New & Selected Essays

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New Directions Publishing, 1992 - Literary Collections - 266 pages
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"Denise Levertov's New & Selected Essays gathers three decades' worth of the poet's most important critical statements. Her subjects are various - poetics, the imagination, politics, spirituality, other writers - and her approach independent minded and richly complex. Here in a single volume are recent essays exploring new ground broken by Levertov in the past decade as well as the finest and most useful prose pieces from The Poet in the World (1973) and Light Up the Cave (1981). With their combination of sensitivity and practicality, the New & Selected Essays will prove enormously helpful to the writer and reader of poetry. As Kirkus Reviews remarked about her prose: "This is humanism in its true sense - her attitude as evidenced (not described) by her writing is such that the reader cannot help but experience life, at least temporarily, with more intensity, joy, and imagination.""--BOOK JACKET.Title Summary field provided by Blackwell North America, Inc. All Rights Reserved
 

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Contents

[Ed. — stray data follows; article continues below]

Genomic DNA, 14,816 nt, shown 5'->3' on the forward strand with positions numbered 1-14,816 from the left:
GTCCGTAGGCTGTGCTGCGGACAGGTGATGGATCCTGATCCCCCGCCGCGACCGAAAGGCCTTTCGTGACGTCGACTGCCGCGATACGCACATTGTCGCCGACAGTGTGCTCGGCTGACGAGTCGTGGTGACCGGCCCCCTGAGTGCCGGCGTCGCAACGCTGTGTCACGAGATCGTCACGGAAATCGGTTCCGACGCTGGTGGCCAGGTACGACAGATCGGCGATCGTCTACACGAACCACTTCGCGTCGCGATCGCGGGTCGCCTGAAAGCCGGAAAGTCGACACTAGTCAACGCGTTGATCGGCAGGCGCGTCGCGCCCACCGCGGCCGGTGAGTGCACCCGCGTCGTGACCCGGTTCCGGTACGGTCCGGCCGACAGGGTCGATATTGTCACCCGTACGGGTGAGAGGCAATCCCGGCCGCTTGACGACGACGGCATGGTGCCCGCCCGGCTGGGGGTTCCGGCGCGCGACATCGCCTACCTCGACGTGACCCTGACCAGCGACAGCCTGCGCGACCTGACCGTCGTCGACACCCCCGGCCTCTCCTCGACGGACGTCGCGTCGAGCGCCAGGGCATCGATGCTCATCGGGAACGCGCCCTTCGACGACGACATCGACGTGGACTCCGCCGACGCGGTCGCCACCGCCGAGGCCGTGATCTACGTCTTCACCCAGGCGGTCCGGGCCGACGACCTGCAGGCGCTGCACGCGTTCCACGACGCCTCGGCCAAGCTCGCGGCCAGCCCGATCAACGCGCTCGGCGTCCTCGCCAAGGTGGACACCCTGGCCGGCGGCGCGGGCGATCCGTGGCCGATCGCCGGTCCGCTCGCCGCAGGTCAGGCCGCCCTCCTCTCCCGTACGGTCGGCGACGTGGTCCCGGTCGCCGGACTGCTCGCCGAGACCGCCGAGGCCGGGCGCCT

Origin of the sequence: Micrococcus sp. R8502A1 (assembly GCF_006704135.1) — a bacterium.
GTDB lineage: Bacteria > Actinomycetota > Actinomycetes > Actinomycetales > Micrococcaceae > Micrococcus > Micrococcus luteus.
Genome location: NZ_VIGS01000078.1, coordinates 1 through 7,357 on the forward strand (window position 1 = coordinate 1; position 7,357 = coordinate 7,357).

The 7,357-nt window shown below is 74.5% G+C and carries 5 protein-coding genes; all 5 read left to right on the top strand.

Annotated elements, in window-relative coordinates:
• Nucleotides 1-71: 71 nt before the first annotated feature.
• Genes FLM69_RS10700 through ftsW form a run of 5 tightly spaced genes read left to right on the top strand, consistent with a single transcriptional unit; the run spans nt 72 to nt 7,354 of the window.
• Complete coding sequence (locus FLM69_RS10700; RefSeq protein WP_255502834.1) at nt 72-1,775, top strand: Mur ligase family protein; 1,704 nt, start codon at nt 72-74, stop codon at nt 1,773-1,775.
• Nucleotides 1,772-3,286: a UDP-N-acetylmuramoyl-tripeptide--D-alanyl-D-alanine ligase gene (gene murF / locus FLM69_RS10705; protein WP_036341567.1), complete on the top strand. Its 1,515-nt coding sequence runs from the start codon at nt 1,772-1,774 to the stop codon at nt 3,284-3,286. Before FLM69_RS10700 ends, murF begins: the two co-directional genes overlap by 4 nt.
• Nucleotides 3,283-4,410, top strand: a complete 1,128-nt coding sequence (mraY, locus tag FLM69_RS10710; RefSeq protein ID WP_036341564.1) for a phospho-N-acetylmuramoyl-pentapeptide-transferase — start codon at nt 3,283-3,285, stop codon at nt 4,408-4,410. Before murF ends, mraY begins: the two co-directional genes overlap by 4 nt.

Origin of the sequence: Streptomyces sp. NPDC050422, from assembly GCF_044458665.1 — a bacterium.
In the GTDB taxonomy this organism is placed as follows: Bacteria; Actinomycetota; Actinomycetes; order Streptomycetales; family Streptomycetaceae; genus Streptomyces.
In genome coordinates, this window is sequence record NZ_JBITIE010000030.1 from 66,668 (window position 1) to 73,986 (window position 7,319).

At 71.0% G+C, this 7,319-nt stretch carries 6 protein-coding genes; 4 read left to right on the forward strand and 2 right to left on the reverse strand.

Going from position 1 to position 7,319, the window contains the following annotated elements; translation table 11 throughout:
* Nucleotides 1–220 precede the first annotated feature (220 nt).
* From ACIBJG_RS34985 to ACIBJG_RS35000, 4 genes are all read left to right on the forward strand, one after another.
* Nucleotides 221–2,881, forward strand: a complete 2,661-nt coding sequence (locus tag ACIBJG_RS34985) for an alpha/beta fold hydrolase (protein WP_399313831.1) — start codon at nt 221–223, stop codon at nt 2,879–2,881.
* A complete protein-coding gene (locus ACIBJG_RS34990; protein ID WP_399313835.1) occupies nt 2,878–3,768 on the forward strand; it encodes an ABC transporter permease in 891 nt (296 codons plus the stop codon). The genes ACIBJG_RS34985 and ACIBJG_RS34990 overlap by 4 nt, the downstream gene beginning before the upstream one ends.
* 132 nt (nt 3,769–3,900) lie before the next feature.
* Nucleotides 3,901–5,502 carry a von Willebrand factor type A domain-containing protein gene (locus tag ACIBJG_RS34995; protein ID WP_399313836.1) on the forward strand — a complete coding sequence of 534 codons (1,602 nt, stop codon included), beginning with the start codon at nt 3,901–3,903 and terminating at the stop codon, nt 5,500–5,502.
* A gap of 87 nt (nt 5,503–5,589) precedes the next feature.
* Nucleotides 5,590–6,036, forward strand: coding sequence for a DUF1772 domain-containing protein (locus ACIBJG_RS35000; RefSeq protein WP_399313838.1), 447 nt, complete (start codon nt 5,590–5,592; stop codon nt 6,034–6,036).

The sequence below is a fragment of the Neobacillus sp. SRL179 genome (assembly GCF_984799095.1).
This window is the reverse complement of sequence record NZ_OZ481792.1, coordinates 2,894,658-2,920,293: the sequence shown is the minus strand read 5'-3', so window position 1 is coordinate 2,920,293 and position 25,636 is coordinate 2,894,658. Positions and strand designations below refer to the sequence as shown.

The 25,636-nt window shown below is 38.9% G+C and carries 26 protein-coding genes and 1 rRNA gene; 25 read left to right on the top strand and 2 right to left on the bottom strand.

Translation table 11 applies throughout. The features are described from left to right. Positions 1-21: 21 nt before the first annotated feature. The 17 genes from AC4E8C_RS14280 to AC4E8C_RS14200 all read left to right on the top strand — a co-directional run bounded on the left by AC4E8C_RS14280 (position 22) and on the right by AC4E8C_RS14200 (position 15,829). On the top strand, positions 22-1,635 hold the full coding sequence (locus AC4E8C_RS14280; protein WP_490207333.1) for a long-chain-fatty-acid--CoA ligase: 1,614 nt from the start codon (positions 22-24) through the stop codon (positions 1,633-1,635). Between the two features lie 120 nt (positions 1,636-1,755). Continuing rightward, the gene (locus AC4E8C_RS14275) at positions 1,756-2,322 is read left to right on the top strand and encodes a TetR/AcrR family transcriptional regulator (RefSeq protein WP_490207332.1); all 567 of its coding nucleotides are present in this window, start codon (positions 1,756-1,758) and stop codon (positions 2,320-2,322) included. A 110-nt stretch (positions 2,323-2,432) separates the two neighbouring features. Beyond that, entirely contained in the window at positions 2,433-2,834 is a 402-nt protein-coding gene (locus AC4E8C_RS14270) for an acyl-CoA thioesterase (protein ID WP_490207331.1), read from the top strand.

Some Affinities of Content
1
On Williams Triadic Line
22
The Ideas in the Things
44
Williams and Eliot
59
On the Need for New Terms
74
Linebreaks StanzaSpaces and the Inner Voice
88
Genre and Gender v Serving an Art
102
Great Possessions
120
Paradox and Equilibrium
139
Some Broader Dimensions
154
Biography and the Poet
172
Light Up the Cave
186
Rilke as Mentor
231
Work That Enfaiths
247
ACKNOWLEDGMENTS
265
Copyright

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About the author (1992)

Born in Essex, England, Denise Levertov became a U.S. citizen after her marriage to Mitchell Goodman, the writer who was indicted, with Benjamin Spock and the Rev. William Sloane Coffin, for his antiwar activities. She came to New York to live in 1948. Levertov acknowledges that her writing was influenced by William Carlos Williams, Charles Olson, and Robert Duncan. After her first book, The Double Image (1946), was published in England in 1946, she did not produce another volume until 1957, when City Lights brought out Here and Now. In 1961 she was poetry editor for the Nation, and in 1965 she received the grant in literature from the National Institute of Arts and Letters. Her essays collected in The Poet in the World (1973) and Light Up the Cave are written with a penetrating intelligence. Winner of numerous awards and prizes, she is a poet of reverence and fierce moral drive. Denise Levertov died December 20, 1997.

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